Children Health

Did Don Draper Have More Testosterone Than Men Today? | by David Steinman | Jan, 2024

How exposure to chemical toxins is changing our bodies.

I admit it. I love Mad Men, the series Matthew Weiner created and that ran on AMC from 2007 to 2015. Watching Don Draper, Roger Sterling, Joan Harris, Peggy Olsen, and the rest of the characters, whose lives are wrapped up in the mid-1960s ad firm Sterling Cooper, is like riding in a tour vehicle among the dinosaurs of Jurassic Park.

Set in another time and place — Manhattan circa 1960–1970 — Mad Men might as well have taken place 65-million years ago, at the end of the Cretaceous Period, when T-Rex was disappearing from the planet.

Don Draper, the highly sought-after Madison Avenue ad man, is the testosterone-driven alpha predator incarnate and prime example of the powerful influence that the male hormone has on our lives.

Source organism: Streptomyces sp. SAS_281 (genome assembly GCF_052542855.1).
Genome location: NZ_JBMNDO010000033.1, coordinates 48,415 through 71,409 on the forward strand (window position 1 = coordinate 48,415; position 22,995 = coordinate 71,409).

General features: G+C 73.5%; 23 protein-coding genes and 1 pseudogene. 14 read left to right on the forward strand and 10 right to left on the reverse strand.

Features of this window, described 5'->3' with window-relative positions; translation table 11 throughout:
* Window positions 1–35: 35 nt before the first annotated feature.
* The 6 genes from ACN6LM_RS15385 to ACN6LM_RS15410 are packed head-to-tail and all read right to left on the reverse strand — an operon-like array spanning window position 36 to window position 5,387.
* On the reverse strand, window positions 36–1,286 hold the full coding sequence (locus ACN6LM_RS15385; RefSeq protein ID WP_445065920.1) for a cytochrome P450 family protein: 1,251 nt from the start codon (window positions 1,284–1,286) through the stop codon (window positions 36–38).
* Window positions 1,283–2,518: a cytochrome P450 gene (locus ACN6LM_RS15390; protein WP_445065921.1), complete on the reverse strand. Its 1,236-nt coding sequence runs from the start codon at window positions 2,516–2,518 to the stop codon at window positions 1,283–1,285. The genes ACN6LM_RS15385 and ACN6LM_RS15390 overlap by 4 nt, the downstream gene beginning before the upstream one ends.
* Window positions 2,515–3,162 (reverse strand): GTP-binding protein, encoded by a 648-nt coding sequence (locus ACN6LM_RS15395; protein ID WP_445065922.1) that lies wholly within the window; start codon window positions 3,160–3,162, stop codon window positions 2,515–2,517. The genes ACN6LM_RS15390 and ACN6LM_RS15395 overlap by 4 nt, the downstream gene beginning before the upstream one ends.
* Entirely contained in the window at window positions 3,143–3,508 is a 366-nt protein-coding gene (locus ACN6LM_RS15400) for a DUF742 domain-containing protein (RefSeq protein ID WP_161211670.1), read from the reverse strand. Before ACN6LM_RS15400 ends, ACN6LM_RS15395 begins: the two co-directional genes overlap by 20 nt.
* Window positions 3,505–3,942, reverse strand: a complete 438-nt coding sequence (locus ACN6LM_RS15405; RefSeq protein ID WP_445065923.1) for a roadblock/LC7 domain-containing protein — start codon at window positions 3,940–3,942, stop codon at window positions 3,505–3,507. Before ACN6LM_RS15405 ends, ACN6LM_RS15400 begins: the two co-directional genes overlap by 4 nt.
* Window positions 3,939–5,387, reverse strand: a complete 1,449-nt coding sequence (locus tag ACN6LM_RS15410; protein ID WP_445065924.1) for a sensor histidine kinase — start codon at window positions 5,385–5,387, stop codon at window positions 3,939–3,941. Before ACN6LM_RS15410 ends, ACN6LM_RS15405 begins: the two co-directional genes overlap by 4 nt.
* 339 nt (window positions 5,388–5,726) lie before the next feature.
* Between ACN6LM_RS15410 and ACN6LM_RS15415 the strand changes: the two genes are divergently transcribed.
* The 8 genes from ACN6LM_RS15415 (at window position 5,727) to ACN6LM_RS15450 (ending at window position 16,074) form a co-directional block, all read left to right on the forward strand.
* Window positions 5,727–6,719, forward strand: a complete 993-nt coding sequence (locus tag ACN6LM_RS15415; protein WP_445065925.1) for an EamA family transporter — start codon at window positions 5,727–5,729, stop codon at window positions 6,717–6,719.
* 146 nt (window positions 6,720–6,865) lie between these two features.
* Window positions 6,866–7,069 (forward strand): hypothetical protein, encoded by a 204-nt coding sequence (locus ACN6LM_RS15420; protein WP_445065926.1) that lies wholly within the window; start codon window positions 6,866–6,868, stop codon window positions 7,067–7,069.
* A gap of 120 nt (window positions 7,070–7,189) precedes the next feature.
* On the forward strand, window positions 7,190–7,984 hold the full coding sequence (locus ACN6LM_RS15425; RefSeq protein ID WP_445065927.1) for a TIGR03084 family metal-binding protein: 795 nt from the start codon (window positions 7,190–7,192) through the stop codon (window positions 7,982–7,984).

However, scientific evidence has been accumulating in the last decade that men’s levels of testosterone are declining as the result of exposure to chemical toxins. Scientists are discovering that our modern lifestyle has massive trade-offs, and they are just beginning to discern the extent of those consequences by comparing our current health to that of past generations.

We will never know with certainty how much testosterone circulated in Don Draper’s bloodstream or the tissues of the other lesser males of the Mad Men characters. But we do know that men like Don tend to have higher amounts than other males, according to a 2010 study in the journal Management Science on the relationship between the hormone’s concentration in the blood and men’s success in business.

The study found that executives with the highest testosterone tend to be short-tempered, lack patience when negotiating, are more likely to fail at takeovers, and subject their own companies to hostile actions. They are workplace disasters when it comes to leadership and professional relationships.

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Studies since then continue to uncover evidence of the negative effects of testosterone. A 2019 report from Psychoneuroendocrinology found “causal evidence that testosterone reduces generosity in human…

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